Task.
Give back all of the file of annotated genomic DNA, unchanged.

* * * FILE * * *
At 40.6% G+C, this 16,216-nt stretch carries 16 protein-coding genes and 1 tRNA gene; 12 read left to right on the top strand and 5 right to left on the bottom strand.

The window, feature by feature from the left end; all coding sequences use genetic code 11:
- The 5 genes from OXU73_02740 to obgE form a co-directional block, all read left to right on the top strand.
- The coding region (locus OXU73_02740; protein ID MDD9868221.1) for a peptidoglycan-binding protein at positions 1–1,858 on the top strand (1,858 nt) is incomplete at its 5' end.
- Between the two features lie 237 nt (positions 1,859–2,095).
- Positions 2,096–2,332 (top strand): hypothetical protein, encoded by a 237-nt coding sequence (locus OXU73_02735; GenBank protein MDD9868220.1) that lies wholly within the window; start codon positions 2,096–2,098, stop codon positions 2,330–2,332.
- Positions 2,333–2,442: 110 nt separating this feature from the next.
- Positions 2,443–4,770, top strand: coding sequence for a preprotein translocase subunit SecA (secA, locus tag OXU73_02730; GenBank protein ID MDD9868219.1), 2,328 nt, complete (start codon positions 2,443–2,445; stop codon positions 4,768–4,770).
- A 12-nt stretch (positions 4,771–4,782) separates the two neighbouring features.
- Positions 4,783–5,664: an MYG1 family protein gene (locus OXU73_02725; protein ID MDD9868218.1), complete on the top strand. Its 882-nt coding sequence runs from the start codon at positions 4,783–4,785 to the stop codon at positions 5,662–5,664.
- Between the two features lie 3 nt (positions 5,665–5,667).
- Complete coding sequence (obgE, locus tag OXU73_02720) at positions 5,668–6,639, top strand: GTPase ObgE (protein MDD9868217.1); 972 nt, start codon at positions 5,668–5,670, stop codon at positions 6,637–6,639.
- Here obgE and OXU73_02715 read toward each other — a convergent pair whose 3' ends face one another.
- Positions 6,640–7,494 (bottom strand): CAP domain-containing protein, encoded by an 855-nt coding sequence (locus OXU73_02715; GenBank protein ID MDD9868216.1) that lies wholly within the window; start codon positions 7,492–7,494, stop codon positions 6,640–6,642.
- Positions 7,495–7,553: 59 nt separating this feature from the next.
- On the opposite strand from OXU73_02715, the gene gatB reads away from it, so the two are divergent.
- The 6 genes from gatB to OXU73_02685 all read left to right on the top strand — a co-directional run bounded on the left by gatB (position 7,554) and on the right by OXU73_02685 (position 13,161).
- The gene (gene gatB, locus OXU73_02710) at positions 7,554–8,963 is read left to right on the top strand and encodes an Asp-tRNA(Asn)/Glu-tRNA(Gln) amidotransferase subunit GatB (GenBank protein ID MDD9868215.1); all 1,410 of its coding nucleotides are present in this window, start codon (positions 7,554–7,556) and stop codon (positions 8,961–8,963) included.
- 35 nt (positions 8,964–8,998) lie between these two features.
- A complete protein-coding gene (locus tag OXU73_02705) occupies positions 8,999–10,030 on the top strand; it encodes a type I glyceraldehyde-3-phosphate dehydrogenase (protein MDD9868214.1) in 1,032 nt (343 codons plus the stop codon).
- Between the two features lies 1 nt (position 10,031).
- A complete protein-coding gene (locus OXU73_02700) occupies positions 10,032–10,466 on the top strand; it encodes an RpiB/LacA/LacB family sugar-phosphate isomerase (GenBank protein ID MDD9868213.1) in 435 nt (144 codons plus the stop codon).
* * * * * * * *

At 40.6% G+C, this 16,216-nt stretch carries 16 protein-coding genes and 1 tRNA gene; 12 read left to right on the top strand and 5 right to left on the bottom strand.

The window, feature by feature from the left end; all coding sequences use genetic code 11:
- The 5 genes from OXU73_02740 to obgE form a co-directional block, all read left to right on the top strand.
- The coding region (locus OXU73_02740; protein ID MDD9868221.1) for a peptidoglycan-binding protein at positions 1–1,858 on the top strand (1,858 nt) is incomplete at its 5' end.
- Between the two features lie 237 nt (positions 1,859–2,095).
- Positions 2,096–2,332 (top strand): hypothetical protein, encoded by a 237-nt coding sequence (locus OXU73_02735; GenBank protein MDD9868220.1) that lies wholly within the window; start codon positions 2,096–2,098, stop codon positions 2,330–2,332.
- Positions 2,333–2,442: 110 nt separating this feature from the next.
- Positions 2,443–4,770, top strand: coding sequence for a preprotein translocase subunit SecA (secA, locus tag OXU73_02730; GenBank protein ID MDD9868219.1), 2,328 nt, complete (start codon positions 2,443–2,445; stop codon positions 4,768–4,770).
- A 12-nt stretch (positions 4,771–4,782) separates the two neighbouring features.
- Positions 4,783–5,664: an MYG1 family protein gene (locus OXU73_02725; protein ID MDD9868218.1), complete on the top strand. Its 882-nt coding sequence runs from the start codon at positions 4,783–4,785 to the stop codon at positions 5,662–5,664.
- Between the two features lie 3 nt (positions 5,665–5,667).
- Complete coding sequence (obgE, locus tag OXU73_02720) at positions 5,668–6,639, top strand: GTPase ObgE (protein MDD9868217.1); 972 nt, start codon at positions 5,668–5,670, stop codon at positions 6,637–6,639.
- Here obgE and OXU73_02715 read toward each other — a convergent pair whose 3' ends face one another.
- Positions 6,640–7,494 (bottom strand): CAP domain-containing protein, encoded by an 855-nt coding sequence (locus OXU73_02715; GenBank protein ID MDD9868216.1) that lies wholly within the window; start codon positions 7,492–7,494, stop codon positions 6,640–6,642.
- Positions 7,495–7,553: 59 nt separating this feature from the next.
- On the opposite strand from OXU73_02715, the gene gatB reads away from it, so the two are divergent.
- The 6 genes from gatB to OXU73_02685 all read left to right on the top strand — a co-directional run bounded on the left by gatB (position 7,554) and on the right by OXU73_02685 (position 13,161).
- The gene (gene gatB, locus OXU73_02710) at positions 7,554–8,963 is read left to right on the top strand and encodes an Asp-tRNA(Asn)/Glu-tRNA(Gln) amidotransferase subunit GatB (GenBank protein ID MDD9868215.1); all 1,410 of its coding nucleotides are present in this window, start codon (positions 7,554–7,556) and stop codon (positions 8,961–8,963) included.
- 35 nt (positions 8,964–8,998) lie between these two features.
- A complete protein-coding gene (locus tag OXU73_02705) occupies positions 8,999–10,030 on the top strand; it encodes a type I glyceraldehyde-3-phosphate dehydrogenase (protein MDD9868214.1) in 1,032 nt (343 codons plus the stop codon).
- Between the two features lies 1 nt (position 10,031).
- A complete protein-coding gene (locus OXU73_02700) occupies positions 10,032–10,466 on the top strand; it encodes an RpiB/LacA/LacB family sugar-phosphate isomerase (GenBank protein ID MDD9868213.1) in 435 nt (144 codons plus the stop codon).